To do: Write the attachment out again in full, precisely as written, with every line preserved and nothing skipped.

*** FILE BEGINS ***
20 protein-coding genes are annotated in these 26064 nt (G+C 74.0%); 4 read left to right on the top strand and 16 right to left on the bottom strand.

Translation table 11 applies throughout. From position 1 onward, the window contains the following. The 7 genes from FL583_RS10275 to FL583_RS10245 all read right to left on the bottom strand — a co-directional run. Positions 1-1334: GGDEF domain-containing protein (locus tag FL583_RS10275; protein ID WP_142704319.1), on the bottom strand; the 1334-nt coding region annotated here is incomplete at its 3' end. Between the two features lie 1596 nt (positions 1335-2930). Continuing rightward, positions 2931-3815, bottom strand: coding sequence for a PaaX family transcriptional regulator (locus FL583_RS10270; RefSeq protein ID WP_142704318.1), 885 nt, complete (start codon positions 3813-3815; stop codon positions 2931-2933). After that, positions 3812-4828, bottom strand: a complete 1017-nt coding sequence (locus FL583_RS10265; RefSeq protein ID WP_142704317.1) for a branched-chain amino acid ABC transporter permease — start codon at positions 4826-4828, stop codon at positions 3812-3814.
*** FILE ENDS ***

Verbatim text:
20 protein-coding genes are annotated in these 26064 nt (G+C 74.0%); 4 read left to right on the top strand and 16 right to left on the bottom strand.

Translation table 11 applies throughout. From position 1 onward, the window contains the following. The 7 genes from FL583_RS10275 to FL583_RS10245 all read right to left on the bottom strand — a co-directional run. Positions 1-1334: GGDEF domain-containing protein (locus tag FL583_RS10275; protein ID WP_142704319.1), on the bottom strand; the 1334-nt coding region annotated here is incomplete at its 3' end. Between the two features lie 1596 nt (positions 1335-2930). Continuing rightward, positions 2931-3815, bottom strand: coding sequence for a PaaX family transcriptional regulator (locus FL583_RS10270; RefSeq protein ID WP_142704318.1), 885 nt, complete (start codon positions 3813-3815; stop codon positions 2931-2933). After that, positions 3812-4828, bottom strand: a complete 1017-nt coding sequence (locus FL583_RS10265; RefSeq protein ID WP_142704317.1) for a branched-chain amino acid ABC transporter permease — start codon at positions 4826-4828, stop codon at positions 3812-3814.